gtag('config', 'AW-970745833');

Toxoplasmosis is an infection we want to prevent in pregnant women. The information in this article can be added to your lifestyle habits to avoid becoming infected and harming your baby. You won’t likely be told about it by health professionals during your first visit. As a preventative measure, here is some pertinent information to prepare for a healthy pregnancy for mother and baby.

It’s an infectious disease caused by the parasite toxoplasma gondii. Most of the time, it is benign and not harmful if the infection takes place at the end of pregnancy. But if it occurs at the start, the situation can be very different. This is because cell development is at full speed and at its full potential. You should take the necessary precautions to prevent this disease from the start of your pregnancy. This will avoid the possible negative impacts on sight or hearing, or neurological afflictions such as epilepsy, or mental retardation.

You might be wondering how to know if you have the disease. Good question! After a blood test, technicians can identify antibodies that fight this parasite. If they are found, you have already contracted the disease in the past, so you are now immunised. However, this procedure is not part of standard pregnancy monitoring because you should prevent contact throughout your pregnancy.

If you become infected, the symptoms are very similar to the flu: headache, sore throat, fever, generalised muscle pain and swollen lymph nodes. As a consequence, this infection can go unnoticed.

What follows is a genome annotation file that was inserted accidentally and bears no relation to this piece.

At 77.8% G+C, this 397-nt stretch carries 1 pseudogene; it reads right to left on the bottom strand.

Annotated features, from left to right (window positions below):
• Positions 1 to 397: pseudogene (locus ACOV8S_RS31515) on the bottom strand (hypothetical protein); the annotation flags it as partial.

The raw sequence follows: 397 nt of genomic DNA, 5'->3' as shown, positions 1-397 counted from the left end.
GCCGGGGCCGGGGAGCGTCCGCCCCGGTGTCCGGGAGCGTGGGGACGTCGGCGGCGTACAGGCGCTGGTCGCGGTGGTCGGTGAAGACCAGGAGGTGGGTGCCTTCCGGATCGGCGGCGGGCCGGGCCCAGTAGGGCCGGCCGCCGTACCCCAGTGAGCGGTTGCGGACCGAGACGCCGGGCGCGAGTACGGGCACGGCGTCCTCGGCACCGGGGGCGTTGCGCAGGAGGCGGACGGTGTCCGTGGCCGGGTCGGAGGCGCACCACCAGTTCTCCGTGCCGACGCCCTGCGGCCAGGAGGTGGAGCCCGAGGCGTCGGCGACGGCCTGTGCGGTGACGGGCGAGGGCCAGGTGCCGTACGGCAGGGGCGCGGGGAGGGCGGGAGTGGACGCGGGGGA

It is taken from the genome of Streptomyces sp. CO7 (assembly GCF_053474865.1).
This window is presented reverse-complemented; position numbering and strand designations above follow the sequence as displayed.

The toxoplasmosis parasite can be transmitted in three ways:

  •       Exposure to the parasite in cat excrement;
  •       Handing raw or undercooked meat or raw milk cheeses;
  •       Transmission from a pregnant woman to her baby.

Here are some practical suggestions to avoid infection:

  •       Wash your hands;
  •       Avoid changing cat litter, or wear gloves if you do;
  •       Wear gloves when gardening;
  •       Always cook meat;
  •       Never drink raw milk or eat raw milk-based cheeses;
  •       Wash and peel fruits and vegetables that were in contact with soil before eating them;
  •       Thoroughly clean utensils used to cook.

Now it’s up to you to follow these suggestions. You can also add them to the information you received during your prenatal classes that don’t really deal with this infection.

Please watch these videos for more information:

  •       Being Pregnant
  •       Good Lifestyle Habits and Pregnancy
  •       Pregnancy Monitoring

And the article about fungal infections (mycosis):

All the best,

Marie

The Baby Expert 

This post is also available in: Français

Leave a Reply

Your email address will not be published. Required fields are marked *

Fill out this field
Fill out this field
Please enter a valid email address.

This site uses Akismet to reduce spam. Learn how your comment data is processed.

Menu